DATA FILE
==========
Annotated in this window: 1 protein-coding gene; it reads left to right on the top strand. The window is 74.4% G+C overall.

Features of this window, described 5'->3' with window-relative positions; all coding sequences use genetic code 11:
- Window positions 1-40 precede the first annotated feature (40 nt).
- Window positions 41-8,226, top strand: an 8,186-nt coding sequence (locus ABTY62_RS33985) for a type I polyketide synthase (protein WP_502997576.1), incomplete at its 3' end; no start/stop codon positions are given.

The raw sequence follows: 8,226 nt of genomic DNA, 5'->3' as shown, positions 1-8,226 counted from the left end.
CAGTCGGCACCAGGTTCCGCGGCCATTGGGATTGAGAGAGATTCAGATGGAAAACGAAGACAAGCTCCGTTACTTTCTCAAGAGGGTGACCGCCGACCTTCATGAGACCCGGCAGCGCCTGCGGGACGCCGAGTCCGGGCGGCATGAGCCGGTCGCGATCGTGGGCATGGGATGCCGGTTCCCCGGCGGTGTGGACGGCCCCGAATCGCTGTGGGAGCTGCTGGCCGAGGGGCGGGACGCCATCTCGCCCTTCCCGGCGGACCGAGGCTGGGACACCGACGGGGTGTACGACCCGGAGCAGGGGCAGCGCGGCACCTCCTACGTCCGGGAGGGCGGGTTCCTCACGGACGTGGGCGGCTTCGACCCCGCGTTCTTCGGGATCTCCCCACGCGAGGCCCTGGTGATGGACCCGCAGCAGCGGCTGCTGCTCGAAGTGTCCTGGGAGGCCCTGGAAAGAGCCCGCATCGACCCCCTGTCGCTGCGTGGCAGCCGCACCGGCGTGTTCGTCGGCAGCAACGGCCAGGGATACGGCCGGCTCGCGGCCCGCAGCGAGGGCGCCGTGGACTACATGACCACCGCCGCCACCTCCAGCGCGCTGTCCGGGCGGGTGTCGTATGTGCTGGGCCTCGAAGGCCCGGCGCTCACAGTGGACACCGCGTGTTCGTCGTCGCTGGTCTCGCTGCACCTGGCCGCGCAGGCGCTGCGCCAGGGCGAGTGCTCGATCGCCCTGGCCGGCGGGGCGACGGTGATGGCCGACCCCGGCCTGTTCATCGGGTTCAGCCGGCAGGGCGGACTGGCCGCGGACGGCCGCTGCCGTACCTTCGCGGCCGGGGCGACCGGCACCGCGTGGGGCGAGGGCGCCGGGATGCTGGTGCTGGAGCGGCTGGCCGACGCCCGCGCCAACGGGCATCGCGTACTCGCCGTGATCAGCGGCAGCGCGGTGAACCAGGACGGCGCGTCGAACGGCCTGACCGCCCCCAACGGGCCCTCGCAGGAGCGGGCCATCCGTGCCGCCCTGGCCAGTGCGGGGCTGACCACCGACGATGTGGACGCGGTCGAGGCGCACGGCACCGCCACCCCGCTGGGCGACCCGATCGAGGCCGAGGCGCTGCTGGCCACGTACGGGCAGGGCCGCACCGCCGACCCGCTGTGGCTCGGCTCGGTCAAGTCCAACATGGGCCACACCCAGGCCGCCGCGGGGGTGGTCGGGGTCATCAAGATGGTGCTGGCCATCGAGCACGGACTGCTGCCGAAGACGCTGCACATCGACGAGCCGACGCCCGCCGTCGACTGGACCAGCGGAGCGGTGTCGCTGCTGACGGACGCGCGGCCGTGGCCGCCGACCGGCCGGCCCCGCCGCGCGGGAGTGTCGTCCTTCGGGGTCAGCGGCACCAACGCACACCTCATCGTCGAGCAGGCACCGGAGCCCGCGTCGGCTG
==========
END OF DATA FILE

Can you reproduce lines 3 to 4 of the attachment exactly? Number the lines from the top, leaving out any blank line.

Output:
- Window positions 1-40 precede the first annotated feature (40 nt).
- Window positions 41-8,226, top strand: an 8,186-nt coding sequence (locus ABTY62_RS33985) for a type I polyketide synthase (protein WP_502997576.1), incomplete at its 3' end; no start/stop codon positions are given.